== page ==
Bound by the City: Greek Tragedy, Sexual Difference, and the by Denise Eileen McCoskey

By Denise Eileen McCoskey

This assortment deals a colourful exploration of the bonds among sexual distinction and political constitution in Greek tragedy. In taking a look at how the acts of violence and tortured kinship relatives are depicted within the paintings of all 3 significant Greek tragic playwrights—Aeschylus, Sophocles, and Euripides—the participants make clear the workings and failings of the Greek polis, and discover the potential during which sexual distinction and town take form relating to one another. the amount enhances and expands the efforts of present feminist interpretations of Antigone and the Oresteia via contemplating the meanings of tragedy for historical Athenian audiences whereas additionally unveiling the reverberations of Greek tragedy’s formulations and dilemmas in glossy political lifestyles and for modern political philosophy.

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The character of Eteocles in Aeschylus’ Seven against Thebes. In Oxford readings in Aeschylus, trans. and ed. M. Lloyd, 141–73. Oxford: Oxford University Press. German publication 1962. Gagrin, Michael. 1976. Aeschylean drama. Berkeley and Los Angeles: University of California Press. Girard, René [1972] 1977. Violence and the sacred. Trans. P. Gregory. Baltimore: Johns Hopkins Press. Goff, Barbara E. 1988. The shields of Phoenissae. Greek, Roman and Byzantine Studies 29: 135–52. Hutchinson, Gregory O.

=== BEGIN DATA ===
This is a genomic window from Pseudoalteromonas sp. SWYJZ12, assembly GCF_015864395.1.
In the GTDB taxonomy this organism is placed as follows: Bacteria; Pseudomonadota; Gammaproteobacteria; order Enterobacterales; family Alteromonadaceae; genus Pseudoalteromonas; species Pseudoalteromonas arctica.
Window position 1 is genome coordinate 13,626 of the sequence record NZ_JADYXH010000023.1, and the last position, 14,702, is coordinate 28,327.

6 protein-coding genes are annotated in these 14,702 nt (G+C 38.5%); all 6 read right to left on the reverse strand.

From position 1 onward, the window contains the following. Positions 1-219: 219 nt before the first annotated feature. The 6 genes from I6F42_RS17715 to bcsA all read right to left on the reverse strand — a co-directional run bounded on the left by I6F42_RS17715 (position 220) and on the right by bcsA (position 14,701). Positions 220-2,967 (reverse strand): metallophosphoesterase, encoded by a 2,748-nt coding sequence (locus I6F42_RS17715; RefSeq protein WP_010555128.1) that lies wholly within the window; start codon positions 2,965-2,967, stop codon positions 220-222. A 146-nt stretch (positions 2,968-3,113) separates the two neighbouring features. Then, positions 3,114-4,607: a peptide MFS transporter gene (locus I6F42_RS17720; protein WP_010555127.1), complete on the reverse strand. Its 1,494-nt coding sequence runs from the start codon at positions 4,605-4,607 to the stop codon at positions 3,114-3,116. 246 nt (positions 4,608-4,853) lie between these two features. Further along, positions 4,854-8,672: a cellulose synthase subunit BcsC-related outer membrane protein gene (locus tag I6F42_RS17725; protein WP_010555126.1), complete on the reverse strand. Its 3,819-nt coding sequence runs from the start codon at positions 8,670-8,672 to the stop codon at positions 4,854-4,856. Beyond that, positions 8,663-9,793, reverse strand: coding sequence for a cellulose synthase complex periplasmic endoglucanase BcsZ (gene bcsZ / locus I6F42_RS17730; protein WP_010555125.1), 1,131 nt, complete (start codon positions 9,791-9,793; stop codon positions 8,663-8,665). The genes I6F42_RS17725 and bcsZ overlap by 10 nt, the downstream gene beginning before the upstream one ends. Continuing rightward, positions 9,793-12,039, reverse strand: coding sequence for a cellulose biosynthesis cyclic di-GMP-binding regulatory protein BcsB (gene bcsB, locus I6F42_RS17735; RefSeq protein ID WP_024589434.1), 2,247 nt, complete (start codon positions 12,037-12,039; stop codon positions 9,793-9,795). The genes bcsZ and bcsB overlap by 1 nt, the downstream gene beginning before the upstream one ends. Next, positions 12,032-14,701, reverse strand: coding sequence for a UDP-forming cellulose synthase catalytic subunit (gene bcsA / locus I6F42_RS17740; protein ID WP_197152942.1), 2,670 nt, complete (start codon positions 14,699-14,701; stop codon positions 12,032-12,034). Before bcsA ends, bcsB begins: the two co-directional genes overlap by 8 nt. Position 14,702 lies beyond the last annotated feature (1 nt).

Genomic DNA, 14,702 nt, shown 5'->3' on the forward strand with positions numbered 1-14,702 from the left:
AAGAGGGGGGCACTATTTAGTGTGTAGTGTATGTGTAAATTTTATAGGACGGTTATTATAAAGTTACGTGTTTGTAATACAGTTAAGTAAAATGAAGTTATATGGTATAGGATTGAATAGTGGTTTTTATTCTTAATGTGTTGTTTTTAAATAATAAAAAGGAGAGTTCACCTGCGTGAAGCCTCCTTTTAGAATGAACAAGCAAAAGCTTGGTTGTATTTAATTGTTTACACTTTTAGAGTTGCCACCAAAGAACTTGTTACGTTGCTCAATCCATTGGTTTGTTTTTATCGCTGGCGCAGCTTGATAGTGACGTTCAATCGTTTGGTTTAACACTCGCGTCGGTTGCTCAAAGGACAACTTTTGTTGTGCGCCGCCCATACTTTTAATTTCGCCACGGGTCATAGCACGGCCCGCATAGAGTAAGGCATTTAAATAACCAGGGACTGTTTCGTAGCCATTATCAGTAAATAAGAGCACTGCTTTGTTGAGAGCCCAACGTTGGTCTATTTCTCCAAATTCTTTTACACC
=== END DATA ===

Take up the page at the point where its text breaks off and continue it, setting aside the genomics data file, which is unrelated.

For the plot type, see Schmitt 1921, O’Connor-Visser 1987, Wilkins 1990. 42. The authenticity of this passage has often been challenged, but for a convincing defense with full bibliography, see Mastronarde 1978 and Mastronarde 1994, on 1104–40. 43. The fullest and richest analysis of the Aeschylean “shield scene” is provided by Zeitlin 1982. Regarding the description of the shields in Phoenician Women, interesting and partially contrasting approaches can be found in Saïd 1985, 506–09; Foley 1985, 128; and Vidal-Naquet 1988, 299–300—all emphasizing deconstructive indecipherability; and Goff 1988, the most detailed and demanding interpretation, in which reading the signs and discovering how they turn against their bearers is a way for the spectator to elaborate, rather than resolve, the complex relation of this scene to the central concerns of the play.

Indeed, there is in the emergence of this new and powerful Antigone a curious dynamic at work. It is as if when Jocasta dies, Antigone is able fully to come to life. This sense of Antigone’s new-won agency and independence should not, however, obscure the fact that she is making an enormous sacrifice by renouncing marriage and Thebes. Oedipus himself underlines this fact in his initial hesitations to accept his daughter’s offer to accompany him into exile (1683–86): Oedipus: Daughter, although I praise your concern…39 Antigone: What if I married and you went into exile alone, father?

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